It happens every year. Cool fall temperatures and rain sneak up on us, while we're imagining that the warm balmy weather will never end. An exaggerated "ton" of tomatoes still hang on the vines, and our small "on a whim" second corn crop rustles in the pre-storm winds.
news, I am taking antibiotics for the first time in more than 20 years. I was experiencing serious pain, the kind that gives the word paroxysms meaning.
Finally figured out that some of that pain wasn't
related to the pinched nerve in my neck after all. My dentist agreed to
see me on Saturday morning at 7:30, and after a few x-rays told me I had
an abscessed tooth and will need a root canal after the infection
clears up. I have to say this, antibiotics kick some serious bacteria
butt! Almost pain free and I am happy happy happy.
Saturday, October 13, 2012
We moved on up the trail and came upon another huge pile of scat. This one was so different than the first pile, it made me question my first assumption that the first pile was bear scat. This second pile was so OBVIOUSLY bear scat. The size alone was enough to confirm it. It was interesting to note how much large scat was on the trail. We'd noticed some huge tracks on the dusty dirt road as well.
And one final note, we're wondering if that first large pile of scat could be from a cougar. It is much bigger than any coyote scat we've ever seen. What do you think? The quarter in the photos is for perspective.
Posted by robin andrea at 6:02 PM
Tuesday, October 09, 2012
We took advantage of the cooler temps to finally get out to the river. We hadn't been there since we took my mom the day before she flew back home last February. What happened after she left was a late WINTER, that was followed by a relentlessly hot SUMMER. We seem to hardly have spring and fall anymore.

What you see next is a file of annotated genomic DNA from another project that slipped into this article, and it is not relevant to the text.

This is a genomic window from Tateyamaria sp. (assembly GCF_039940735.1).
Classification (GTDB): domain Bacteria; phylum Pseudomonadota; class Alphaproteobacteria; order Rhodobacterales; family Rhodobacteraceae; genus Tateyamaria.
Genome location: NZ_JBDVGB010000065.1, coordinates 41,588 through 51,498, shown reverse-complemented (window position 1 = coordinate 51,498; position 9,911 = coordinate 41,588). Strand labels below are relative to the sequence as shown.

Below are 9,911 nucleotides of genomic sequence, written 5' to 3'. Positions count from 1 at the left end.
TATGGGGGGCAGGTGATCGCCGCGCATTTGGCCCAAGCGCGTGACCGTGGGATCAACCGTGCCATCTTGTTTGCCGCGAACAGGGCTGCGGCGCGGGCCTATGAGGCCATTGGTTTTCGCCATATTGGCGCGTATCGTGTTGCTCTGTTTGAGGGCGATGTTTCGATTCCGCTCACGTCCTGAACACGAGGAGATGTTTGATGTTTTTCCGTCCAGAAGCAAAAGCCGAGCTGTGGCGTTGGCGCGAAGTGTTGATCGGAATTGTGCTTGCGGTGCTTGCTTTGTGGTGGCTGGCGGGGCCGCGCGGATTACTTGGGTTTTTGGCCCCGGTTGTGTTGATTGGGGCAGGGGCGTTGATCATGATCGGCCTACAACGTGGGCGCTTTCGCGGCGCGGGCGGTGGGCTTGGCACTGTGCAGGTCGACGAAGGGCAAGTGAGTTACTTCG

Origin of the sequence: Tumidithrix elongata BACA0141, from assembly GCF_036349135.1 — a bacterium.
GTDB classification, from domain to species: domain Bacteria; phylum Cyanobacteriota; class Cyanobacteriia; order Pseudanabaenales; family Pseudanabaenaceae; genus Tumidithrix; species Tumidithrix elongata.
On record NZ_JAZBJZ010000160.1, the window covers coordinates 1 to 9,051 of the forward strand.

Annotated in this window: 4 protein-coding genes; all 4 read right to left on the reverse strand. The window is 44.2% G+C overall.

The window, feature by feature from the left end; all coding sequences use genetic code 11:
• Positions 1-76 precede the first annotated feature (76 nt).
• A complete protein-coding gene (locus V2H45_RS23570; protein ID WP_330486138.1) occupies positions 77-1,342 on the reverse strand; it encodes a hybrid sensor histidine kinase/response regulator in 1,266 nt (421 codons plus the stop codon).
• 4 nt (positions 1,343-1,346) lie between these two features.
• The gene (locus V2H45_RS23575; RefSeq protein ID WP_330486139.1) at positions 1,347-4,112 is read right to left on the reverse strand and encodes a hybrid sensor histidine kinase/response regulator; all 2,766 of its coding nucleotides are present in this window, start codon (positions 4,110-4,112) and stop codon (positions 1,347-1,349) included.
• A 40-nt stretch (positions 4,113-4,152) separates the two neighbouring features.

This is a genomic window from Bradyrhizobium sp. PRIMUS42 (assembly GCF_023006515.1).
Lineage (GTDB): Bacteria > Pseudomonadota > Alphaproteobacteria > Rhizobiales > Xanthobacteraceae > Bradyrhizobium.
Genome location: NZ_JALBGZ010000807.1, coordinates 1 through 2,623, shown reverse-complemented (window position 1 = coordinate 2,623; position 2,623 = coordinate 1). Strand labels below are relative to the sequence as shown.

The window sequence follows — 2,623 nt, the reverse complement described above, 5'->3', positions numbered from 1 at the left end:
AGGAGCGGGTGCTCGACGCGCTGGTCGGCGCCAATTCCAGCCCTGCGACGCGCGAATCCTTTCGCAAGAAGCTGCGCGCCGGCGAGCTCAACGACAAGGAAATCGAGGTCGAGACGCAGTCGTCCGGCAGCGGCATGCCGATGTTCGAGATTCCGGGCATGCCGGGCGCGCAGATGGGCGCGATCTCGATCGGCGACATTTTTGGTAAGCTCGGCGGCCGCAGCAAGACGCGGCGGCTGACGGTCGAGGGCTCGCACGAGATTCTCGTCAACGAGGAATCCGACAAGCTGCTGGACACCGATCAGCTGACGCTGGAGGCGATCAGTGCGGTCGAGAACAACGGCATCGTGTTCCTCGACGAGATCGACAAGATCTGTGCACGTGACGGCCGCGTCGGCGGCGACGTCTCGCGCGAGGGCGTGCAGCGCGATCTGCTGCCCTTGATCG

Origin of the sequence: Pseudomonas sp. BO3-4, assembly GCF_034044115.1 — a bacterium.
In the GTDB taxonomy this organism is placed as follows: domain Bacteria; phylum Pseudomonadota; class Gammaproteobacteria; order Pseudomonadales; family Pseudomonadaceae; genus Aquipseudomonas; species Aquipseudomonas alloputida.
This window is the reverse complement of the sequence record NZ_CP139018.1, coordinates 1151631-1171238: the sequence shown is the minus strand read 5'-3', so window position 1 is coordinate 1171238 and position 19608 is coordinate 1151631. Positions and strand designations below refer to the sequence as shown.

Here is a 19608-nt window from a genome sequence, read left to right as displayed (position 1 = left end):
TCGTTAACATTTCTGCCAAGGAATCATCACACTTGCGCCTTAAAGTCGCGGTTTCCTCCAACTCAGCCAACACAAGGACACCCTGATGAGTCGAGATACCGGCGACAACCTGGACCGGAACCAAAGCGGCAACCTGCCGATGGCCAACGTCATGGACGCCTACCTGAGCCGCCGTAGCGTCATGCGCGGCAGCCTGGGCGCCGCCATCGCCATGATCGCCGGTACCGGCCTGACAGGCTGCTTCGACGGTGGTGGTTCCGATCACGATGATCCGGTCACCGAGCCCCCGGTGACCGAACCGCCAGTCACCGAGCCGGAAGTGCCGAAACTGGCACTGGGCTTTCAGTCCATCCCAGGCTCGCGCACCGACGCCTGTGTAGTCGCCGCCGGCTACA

I took pictures, but find photographing the river a very challenging thing.
Posted by robin andrea at 9:51 PM
Tuesday, October 02, 2012
We're going down a path we probably shouldn't go down, but we can't stop ourselves. It's just the way the problem presented itself and our crazy desire to do something about it.
We had neighbors. They sold their house earlier this year. We didn't really know them except that we had talked a few times because our yards shared a boundary. They had dogs. They also had a few feral cats that they let eat, sleep, and breed in their barn. They moved and left the cats. Nice, right? For the past several months we've noticed this black cat prowling around under the bird feeder and hiding in different places outside our fenced yard. It runs whenever it sees us. It's cute, it has a bit of a bobbed tail. We don't want it hunting our yard, especially since we spend a lot of time trying to attract and feed the birds. Mmmm… what to do?
We already have a cat. Bonsai doesn't go outside the fenced yard, and he's not a hunter. He's old and really doesn't have much energy to do anything. He gets special kibble for his chronic constipation. Everyday, for a treat, I give him a half of a small can of Fancy Feast Sliced Beef in gravy. Oh, he just loves the gravy. I add warm water to it so there's even more gravy, and it's more delicious. He laps it all up and leaves the beef, which I throw away everyday. But just the other day Roger said to me, "Why don't you give the feral cat that food?" And so, the idea was hatched to feed the feral cat in the hopes that he'll get enough to eat so he won't have to hunt the birds and lizards. Lions don't chase the zebras when they're full. Makes sense. Right?
So, for the past few mornings, I've been taking the leftovers out and putting them in a plastic dish on the compost pile. The black cat must keep an eye out for that, because s/he shows up right away to eat it. Roger set up a motion sensor camera in the compost bin, so we see exactly who's eating the catfood and when. It's always all gone before nightfall.
Our goal is to domesticate this feral creature and find it a home. We have also considered getting a large "have a heart" trap, trapping it and finding someone who wants to rehabilitate and socialize it as a pet. Are we totally crazy?
OTOH, we did see this fox walking right in front of the house on Tuesday. It could take care of the feral kitty cat problem in one delicious meal. Life in the country is pretty wild.
What would you do?
Posted by robin andrea at 9:17 PM